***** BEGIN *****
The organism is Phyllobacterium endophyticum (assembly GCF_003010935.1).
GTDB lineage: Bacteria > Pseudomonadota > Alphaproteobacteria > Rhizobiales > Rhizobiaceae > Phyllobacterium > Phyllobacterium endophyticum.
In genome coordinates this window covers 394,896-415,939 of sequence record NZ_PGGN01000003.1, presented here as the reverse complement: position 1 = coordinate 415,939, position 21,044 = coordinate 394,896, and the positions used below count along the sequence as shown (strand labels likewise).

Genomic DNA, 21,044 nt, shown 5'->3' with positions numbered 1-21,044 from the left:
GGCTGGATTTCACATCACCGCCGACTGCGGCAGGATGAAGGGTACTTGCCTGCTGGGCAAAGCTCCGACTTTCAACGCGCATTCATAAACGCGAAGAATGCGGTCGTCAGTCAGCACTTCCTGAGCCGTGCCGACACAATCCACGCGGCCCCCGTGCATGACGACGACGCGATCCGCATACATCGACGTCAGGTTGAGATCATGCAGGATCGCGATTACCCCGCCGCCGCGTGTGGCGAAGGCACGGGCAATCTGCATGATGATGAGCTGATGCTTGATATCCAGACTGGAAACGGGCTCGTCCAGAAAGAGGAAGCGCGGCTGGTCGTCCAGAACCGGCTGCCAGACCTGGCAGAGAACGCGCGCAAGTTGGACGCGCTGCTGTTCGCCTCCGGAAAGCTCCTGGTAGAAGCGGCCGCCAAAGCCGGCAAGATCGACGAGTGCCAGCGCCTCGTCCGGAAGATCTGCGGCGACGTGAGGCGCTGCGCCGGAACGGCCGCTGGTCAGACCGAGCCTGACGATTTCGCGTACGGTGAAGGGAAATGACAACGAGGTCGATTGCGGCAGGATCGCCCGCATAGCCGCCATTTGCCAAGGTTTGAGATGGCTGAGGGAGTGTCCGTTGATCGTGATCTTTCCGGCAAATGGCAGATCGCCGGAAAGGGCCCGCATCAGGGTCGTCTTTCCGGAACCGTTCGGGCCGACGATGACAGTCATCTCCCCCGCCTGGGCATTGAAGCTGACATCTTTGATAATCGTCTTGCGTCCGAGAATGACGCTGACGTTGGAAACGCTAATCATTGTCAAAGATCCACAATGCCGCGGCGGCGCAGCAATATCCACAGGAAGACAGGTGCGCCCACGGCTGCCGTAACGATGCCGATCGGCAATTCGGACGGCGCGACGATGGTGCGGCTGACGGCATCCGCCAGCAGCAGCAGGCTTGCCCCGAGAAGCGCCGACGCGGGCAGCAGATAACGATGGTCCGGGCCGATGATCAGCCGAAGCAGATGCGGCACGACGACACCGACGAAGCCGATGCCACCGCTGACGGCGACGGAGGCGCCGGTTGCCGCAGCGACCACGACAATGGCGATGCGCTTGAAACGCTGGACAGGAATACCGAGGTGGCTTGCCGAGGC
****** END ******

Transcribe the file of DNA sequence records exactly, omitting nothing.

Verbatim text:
The organism is Phyllobacterium endophyticum (assembly GCF_003010935.1).
GTDB lineage: Bacteria > Pseudomonadota > Alphaproteobacteria > Rhizobiales > Rhizobiaceae > Phyllobacterium > Phyllobacterium endophyticum.
In genome coordinates this window covers 394,896-415,939 of sequence record NZ_PGGN01000003.1, presented here as the reverse complement: position 1 = coordinate 415,939, position 21,044 = coordinate 394,896, and the positions used below count along the sequence as shown (strand labels likewise).

Genomic DNA, 21,044 nt, shown 5'->3' with positions numbered 1-21,044 from the left:
GGCTGGATTTCACATCACCGCCGACTGCGGCAGGATGAAGGGTACTTGCCTGCTGGGCAAAGCTCCGACTTTCAACGCGCATTCATAAACGCGAAGAATGCGGTCGTCAGTCAGCACTTCCTGAGCCGTGCCGACACAATCCACGCGGCCCCCGTGCATGACGACGACGCGATCCGCATACATCGACGTCAGGTTGAGATCATGCAGGATCGCGATTACCCCGCCGCCGCGTGTGGCGAAGGCACGGGCAATCTGCATGATGATGAGCTGATGCTTGATATCCAGACTGGAAACGGGCTCGTCCAGAAAGAGGAAGCGCGGCTGGTCGTCCAGAACCGGCTGCCAGACCTGGCAGAGAACGCGCGCAAGTTGGACGCGCTGCTGTTCGCCTCCGGAAAGCTCCTGGTAGAAGCGGCCGCCAAAGCCGGCAAGATCGACGAGTGCCAGCGCCTCGTCCGGAAGATCTGCGGCGACGTGAGGCGCTGCGCCGGAACGGCCGCTGGTCAGACCGAGCCTGACGATTTCGCGTACGGTGAAGGGAAATGACAACGAGGTCGATTGCGGCAGGATCGCCCGCATAGCCGCCATTTGCCAAGGTTTGAGATGGCTGAGGGAGTGTCCGTTGATCGTGATCTTTCCGGCAAATGGCAGATCGCCGGAAAGGGCCCGCATCAGGGTCGTCTTTCCGGAACCGTTCGGGCCGACGATGACAGTCATCTCCCCCGCCTGGGCATTGAAGCTGACATCTTTGATAATCGTCTTGCGTCCGAGAATGACGCTGACGTTGGAAACGCTAATCATTGTCAAAGATCCACAATGCCGCGGCGGCGCAGCAATATCCACAGGAAGACAGGTGCGCCCACGGCTGCCGTAACGATGCCGATCGGCAATTCGGACGGCGCGACGATGGTGCGGCTGACGGCATCCGCCAGCAGCAGCAGGCTTGCCCCGAGAAGCGCCGACGCGGGCAGCAGATAACGATGGTCCGGGCCGATGATCAGCCGAAGCAGATGCGGCACGACGACACCGACGAAGCCGATGCCACCGCTGACGGCGACGGAGGCGCCGGTTGCCGCAGCGACCACGACAATGGCGATGCGCTTGAAACGCTGGACAGGAATACCGAGGTGGCTTGCCGAGGC